The short answer is that we can safely say that marriage originally had nothing to do with religion. Other contributors have pointed out that marriage, in various forms, pre-existed the Abrahamic religions. Wikipedia is particularly useful in this respect.
I have been to many weddings: in churches, in registry offices, and with the ceremonies conducted by a humanist celebrant. I have found all of them moving and satisfying â€“ including those in church – especially where one doesn’t get the unwelcome dose of 'propaganda’, (as you put it).
Religious involvement with marriage dates back to the middle ages, or even earlier. Since then, as dark-age superstition was replaced with reason, and marriage became a matter of love rather than inheritance, it has become more of a civil matter.
As people begin to realise that there are alternatives to religious weddings, they are likely – in Europe, at least â€“ to turn to civil ceremonies, recognizing that the religiosi have no monopoly of dignity and grace. Indeed, I spoke to one participant after a recent church wedding and she expressed similar irritation with the 'propaganda’ aspects. She fell short of saying she wished the ceremony had been civil instead, but I believe she regretted not having looked beyond her local church for alternatives.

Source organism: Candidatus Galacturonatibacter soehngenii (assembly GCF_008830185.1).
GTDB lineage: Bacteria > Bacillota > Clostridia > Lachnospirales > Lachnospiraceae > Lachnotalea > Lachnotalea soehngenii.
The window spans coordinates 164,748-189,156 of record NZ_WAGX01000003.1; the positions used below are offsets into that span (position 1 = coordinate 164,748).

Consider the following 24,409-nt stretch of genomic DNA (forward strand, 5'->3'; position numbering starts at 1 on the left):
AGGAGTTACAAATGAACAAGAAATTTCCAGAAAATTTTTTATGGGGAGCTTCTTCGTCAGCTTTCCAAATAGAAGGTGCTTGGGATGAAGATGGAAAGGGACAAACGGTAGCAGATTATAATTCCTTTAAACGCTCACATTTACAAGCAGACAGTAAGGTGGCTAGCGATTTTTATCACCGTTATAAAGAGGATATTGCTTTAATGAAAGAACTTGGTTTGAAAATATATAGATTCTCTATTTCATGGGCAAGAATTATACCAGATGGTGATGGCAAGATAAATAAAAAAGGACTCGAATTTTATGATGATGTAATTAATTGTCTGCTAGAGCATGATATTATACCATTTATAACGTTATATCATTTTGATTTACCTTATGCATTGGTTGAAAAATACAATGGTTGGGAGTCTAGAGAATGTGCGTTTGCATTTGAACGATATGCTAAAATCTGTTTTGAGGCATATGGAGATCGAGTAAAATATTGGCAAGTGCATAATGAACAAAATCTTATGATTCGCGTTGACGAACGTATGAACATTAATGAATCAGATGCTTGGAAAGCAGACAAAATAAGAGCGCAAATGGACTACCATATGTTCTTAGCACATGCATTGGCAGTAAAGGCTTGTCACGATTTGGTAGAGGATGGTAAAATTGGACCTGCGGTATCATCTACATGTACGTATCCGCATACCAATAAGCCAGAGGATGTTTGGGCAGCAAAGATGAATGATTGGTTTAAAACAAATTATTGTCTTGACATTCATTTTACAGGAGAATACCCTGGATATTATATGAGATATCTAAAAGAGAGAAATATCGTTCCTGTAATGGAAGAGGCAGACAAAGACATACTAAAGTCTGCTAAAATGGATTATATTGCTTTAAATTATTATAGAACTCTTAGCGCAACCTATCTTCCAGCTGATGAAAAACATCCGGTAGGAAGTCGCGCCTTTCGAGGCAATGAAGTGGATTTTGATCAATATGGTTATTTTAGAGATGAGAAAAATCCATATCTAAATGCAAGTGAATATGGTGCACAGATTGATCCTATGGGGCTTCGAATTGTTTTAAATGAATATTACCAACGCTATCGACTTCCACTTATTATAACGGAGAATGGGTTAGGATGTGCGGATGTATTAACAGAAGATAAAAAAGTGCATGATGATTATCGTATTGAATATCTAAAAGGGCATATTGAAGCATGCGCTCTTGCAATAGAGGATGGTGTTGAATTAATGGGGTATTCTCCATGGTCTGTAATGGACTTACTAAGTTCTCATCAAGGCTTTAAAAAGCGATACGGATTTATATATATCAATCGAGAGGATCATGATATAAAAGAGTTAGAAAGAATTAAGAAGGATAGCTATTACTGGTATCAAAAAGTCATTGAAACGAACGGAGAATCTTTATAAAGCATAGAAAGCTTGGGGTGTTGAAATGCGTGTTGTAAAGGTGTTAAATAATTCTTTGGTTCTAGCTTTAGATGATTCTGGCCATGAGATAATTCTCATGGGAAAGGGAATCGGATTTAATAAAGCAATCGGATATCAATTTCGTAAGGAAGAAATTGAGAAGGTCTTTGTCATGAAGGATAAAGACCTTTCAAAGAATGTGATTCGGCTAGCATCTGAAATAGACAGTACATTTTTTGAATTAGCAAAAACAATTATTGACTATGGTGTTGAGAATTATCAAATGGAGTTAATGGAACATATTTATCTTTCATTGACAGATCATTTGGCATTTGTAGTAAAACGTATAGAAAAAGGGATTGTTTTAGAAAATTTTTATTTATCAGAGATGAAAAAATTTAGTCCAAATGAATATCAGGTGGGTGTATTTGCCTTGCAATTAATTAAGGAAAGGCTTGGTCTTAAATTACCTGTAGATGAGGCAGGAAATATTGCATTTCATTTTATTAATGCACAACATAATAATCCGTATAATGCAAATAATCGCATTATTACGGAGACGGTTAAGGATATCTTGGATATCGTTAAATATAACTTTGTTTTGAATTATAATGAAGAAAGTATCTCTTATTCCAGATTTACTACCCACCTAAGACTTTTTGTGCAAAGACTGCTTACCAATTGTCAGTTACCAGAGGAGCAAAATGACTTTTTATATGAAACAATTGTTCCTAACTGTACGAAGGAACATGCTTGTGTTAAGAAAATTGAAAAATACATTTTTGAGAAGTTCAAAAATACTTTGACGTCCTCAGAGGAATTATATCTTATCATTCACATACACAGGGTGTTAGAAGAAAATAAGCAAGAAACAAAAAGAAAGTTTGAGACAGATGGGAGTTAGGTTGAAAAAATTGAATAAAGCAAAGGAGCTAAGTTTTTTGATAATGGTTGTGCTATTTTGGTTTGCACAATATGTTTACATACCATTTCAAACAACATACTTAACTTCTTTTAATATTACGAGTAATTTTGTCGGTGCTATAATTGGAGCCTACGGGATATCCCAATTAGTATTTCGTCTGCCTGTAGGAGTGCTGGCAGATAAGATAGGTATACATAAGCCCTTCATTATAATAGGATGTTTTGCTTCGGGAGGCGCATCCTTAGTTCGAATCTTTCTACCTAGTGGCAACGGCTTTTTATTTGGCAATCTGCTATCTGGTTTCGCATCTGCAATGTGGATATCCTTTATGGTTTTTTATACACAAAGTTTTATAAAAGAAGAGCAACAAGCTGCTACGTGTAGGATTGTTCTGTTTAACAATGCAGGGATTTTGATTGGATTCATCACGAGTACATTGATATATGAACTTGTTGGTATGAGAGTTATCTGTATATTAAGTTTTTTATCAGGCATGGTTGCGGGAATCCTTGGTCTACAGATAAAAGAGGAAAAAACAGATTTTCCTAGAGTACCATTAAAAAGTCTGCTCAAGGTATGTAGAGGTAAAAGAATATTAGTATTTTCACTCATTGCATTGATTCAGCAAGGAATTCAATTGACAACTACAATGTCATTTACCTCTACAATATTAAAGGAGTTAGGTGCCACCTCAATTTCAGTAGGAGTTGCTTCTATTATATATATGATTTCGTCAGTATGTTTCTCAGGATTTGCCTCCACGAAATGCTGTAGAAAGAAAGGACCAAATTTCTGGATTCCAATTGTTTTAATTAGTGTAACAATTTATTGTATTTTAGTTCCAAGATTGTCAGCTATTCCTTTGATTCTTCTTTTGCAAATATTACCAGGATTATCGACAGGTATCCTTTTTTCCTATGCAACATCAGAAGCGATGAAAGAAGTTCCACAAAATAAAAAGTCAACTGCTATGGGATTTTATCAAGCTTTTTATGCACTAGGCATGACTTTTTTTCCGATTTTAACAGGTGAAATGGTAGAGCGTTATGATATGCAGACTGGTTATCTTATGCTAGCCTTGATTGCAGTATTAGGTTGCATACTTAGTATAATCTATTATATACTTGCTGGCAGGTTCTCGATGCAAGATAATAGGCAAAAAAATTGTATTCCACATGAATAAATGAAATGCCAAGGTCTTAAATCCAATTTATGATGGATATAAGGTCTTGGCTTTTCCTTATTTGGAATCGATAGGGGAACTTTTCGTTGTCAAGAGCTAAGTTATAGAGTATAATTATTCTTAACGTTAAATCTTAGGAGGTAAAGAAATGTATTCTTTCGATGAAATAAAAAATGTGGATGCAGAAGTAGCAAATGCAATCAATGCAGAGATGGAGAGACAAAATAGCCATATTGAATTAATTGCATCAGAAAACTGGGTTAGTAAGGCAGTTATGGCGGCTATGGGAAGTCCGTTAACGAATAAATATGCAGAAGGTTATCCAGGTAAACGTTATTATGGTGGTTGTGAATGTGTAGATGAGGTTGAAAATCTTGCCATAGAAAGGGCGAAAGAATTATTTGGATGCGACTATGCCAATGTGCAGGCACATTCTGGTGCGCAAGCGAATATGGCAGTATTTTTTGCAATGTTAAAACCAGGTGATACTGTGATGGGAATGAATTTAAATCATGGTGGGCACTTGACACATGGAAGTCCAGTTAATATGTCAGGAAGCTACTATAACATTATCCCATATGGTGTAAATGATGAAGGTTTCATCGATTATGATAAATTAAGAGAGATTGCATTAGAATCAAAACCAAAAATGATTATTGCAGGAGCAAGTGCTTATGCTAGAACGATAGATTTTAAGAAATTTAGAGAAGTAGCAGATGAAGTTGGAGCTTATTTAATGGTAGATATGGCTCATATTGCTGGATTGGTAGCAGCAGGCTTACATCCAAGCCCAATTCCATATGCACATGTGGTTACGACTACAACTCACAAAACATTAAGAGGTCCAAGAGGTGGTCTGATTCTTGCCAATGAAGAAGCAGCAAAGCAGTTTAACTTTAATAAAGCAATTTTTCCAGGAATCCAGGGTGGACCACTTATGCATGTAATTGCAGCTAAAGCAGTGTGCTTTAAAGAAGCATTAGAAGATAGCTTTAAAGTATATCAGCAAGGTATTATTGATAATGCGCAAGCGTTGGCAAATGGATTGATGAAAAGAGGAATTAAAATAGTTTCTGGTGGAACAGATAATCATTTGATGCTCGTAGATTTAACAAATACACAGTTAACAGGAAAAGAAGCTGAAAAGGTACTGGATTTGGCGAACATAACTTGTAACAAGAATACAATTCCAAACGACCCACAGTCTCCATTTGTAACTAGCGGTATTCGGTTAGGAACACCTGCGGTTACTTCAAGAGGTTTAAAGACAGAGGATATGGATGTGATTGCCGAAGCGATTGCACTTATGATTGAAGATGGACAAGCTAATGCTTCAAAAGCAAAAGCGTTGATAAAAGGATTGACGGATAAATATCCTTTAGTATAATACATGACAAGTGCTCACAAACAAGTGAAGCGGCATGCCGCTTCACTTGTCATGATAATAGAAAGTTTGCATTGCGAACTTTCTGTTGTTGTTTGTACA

Religion still maintains a grip on marriage, just as it continues to assume itself the only truly moral arbiter, pontificate about education, and trying to influence the legal system. It is all very well that people believe silly things; it’s another matter entirely when they try to influence the rest of us.
However, if one goes into a church – except for purely secular events, such as concerts – one must be prepared for the 'propaganda’. Long term, civil wedding ceremonies are likely to predominate. Before this happens, please remember that one goes to the ceremony to help friends and/or relatives celebrate their union. This is far more important than the irritation caused by 'propaganda’, especially if it falls on deaf ears.
Posted: July 24th 2009
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